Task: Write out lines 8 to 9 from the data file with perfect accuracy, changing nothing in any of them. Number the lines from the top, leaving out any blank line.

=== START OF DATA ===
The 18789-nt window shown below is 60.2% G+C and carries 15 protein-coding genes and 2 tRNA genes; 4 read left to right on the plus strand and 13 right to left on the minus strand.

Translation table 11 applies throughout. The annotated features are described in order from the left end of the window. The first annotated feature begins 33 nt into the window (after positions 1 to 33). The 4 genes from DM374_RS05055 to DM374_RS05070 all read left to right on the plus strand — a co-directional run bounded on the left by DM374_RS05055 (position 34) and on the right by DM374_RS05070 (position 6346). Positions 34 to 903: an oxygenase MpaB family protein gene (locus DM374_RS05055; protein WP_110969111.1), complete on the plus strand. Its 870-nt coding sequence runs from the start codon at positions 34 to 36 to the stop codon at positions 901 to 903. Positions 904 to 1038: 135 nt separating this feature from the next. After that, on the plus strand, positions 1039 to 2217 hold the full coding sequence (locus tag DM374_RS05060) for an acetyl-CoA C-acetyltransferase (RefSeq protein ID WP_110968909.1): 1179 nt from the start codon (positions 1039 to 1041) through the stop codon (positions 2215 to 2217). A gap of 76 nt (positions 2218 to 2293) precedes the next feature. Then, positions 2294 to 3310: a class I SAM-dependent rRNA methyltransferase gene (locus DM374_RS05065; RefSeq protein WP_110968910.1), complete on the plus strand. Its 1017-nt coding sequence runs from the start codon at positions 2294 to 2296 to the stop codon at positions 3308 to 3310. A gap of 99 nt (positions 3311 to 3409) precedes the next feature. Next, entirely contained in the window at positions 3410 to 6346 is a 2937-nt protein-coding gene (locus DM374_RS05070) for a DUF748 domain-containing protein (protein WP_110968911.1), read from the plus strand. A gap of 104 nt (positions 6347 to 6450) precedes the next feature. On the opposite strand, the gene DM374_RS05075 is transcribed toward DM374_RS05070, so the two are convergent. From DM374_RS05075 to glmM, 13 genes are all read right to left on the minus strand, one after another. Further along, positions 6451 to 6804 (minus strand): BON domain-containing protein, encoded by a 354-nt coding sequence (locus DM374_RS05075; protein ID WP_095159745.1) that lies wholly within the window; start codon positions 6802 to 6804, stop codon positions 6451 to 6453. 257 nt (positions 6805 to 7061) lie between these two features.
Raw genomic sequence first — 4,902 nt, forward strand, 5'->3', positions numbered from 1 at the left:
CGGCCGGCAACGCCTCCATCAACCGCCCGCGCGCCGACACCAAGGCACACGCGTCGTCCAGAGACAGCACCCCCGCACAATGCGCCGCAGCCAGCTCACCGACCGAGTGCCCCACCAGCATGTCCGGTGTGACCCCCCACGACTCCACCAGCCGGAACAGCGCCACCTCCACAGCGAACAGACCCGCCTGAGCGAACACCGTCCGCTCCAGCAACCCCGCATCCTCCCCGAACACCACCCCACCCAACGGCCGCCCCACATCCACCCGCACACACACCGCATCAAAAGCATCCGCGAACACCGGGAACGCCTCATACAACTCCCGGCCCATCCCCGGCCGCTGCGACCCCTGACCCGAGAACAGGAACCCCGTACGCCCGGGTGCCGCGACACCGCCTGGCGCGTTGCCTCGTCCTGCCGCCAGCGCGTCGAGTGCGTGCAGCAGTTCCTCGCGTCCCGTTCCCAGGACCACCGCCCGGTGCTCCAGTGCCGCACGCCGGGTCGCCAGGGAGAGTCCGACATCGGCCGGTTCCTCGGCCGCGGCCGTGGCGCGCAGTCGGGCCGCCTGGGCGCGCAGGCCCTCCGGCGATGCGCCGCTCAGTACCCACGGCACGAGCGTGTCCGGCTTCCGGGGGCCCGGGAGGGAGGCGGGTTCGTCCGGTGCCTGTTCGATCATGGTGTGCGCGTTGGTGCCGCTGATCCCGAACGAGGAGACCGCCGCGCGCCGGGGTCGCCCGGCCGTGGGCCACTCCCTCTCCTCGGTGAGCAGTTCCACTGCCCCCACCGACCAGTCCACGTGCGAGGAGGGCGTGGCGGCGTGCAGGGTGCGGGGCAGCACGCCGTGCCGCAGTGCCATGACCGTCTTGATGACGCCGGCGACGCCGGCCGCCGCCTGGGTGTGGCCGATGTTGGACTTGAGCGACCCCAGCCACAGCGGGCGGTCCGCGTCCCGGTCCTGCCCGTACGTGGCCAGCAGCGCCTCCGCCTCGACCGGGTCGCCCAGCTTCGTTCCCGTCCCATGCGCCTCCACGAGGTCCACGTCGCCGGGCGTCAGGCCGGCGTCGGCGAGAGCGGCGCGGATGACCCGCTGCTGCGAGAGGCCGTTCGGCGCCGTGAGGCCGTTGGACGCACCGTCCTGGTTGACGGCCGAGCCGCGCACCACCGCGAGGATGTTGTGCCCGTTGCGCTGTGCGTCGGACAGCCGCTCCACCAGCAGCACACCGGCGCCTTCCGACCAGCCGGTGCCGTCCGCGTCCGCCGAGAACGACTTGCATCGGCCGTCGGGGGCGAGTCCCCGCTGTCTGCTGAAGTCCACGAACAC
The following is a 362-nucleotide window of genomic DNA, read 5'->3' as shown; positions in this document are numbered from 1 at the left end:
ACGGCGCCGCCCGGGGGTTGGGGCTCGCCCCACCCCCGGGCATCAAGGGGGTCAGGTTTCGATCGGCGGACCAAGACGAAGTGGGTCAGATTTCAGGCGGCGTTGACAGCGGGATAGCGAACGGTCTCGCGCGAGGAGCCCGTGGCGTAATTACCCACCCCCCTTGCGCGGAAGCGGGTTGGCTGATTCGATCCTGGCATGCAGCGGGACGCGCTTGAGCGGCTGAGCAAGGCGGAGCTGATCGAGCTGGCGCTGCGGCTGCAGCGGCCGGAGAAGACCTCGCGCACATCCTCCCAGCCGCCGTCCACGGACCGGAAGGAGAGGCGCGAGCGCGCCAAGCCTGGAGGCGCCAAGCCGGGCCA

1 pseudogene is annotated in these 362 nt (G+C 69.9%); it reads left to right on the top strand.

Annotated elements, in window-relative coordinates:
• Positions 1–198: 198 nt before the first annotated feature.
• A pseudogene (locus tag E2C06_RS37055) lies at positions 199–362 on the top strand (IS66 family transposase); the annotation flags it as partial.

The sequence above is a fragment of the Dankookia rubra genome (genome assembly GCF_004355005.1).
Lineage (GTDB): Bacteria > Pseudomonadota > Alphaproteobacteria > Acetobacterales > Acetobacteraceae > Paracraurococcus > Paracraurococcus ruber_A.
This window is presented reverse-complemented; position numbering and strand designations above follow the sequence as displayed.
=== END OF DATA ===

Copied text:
Annotated elements, in window-relative coordinates:
• Positions 1–198: 198 nt before the first annotated feature.